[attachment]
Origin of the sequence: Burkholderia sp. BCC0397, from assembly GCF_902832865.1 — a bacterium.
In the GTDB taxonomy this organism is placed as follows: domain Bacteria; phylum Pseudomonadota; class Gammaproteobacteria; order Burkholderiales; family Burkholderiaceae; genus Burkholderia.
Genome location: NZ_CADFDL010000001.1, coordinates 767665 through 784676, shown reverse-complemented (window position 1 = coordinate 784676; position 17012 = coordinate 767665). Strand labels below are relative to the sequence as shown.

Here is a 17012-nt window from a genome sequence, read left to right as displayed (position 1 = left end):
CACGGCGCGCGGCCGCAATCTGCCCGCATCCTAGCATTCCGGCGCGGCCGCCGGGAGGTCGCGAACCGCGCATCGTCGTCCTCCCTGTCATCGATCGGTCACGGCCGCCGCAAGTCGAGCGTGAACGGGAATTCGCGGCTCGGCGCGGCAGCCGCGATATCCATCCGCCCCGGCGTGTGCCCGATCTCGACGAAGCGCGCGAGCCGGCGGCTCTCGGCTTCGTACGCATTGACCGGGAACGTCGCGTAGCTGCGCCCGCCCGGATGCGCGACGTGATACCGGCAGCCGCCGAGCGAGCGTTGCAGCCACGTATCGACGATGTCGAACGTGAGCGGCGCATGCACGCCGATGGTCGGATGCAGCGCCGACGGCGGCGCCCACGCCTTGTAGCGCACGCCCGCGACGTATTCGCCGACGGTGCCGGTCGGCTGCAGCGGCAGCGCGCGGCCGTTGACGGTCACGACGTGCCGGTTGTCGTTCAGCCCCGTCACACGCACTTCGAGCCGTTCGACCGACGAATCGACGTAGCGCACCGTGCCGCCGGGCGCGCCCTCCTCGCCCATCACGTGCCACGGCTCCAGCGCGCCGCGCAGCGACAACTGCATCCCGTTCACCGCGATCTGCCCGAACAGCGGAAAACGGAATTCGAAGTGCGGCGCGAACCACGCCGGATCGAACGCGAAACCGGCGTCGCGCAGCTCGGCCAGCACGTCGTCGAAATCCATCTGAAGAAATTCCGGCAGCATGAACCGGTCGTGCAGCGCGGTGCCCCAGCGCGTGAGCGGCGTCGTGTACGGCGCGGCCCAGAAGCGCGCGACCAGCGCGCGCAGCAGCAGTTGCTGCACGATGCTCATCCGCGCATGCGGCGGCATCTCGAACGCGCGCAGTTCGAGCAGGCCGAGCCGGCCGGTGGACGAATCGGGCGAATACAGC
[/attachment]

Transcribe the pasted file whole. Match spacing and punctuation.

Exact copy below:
Origin of the sequence: Burkholderia sp. BCC0397, from assembly GCF_902832865.1 — a bacterium.
In the GTDB taxonomy this organism is placed as follows: domain Bacteria; phylum Pseudomonadota; class Gammaproteobacteria; order Burkholderiales; family Burkholderiaceae; genus Burkholderia.
Genome location: NZ_CADFDL010000001.1, coordinates 767665 through 784676, shown reverse-complemented (window position 1 = coordinate 784676; position 17012 = coordinate 767665). Strand labels below are relative to the sequence as shown.

Here is a 17012-nt window from a genome sequence, read left to right as displayed (position 1 = left end):
CACGGCGCGCGGCCGCAATCTGCCCGCATCCTAGCATTCCGGCGCGGCCGCCGGGAGGTCGCGAACCGCGCATCGTCGTCCTCCCTGTCATCGATCGGTCACGGCCGCCGCAAGTCGAGCGTGAACGGGAATTCGCGGCTCGGCGCGGCAGCCGCGATATCCATCCGCCCCGGCGTGTGCCCGATCTCGACGAAGCGCGCGAGCCGGCGGCTCTCGGCTTCGTACGCATTGACCGGGAACGTCGCGTAGCTGCGCCCGCCCGGATGCGCGACGTGATACCGGCAGCCGCCGAGCGAGCGTTGCAGCCACGTATCGACGATGTCGAACGTGAGCGGCGCATGCACGCCGATGGTCGGATGCAGCGCCGACGGCGGCGCCCACGCCTTGTAGCGCACGCCCGCGACGTATTCGCCGACGGTGCCGGTCGGCTGCAGCGGCAGCGCGCGGCCGTTGACGGTCACGACGTGCCGGTTGTCGTTCAGCCCCGTCACACGCACTTCGAGCCGTTCGACCGACGAATCGACGTAGCGCACCGTGCCGCCGGGCGCGCCCTCCTCGCCCATCACGTGCCACGGCTCCAGCGCGCCGCGCAGCGACAACTGCATCCCGTTCACCGCGATCTGCCCGAACAGCGGAAAACGGAATTCGAAGTGCGGCGCGAACCACGCCGGATCGAACGCGAAACCGGCGTCGCGCAGCTCGGCCAGCACGTCGTCGAAATCCATCTGAAGAAATTCCGGCAGCATGAACCGGTCGTGCAGCGCGGTGCCCCAGCGCGTGAGCGGCGTCGTGTACGGCGCGGCCCAGAAGCGCGCGACCAGCGCGCGCAGCAGCAGTTGCTGCACGATGCTCATCCGCGCATGCGGCGGCATCTCGAACGCGCGCAGTTCGAGCAGGCCGAGCCGGCCGGTGGACGAATCGGGCGAATACAGC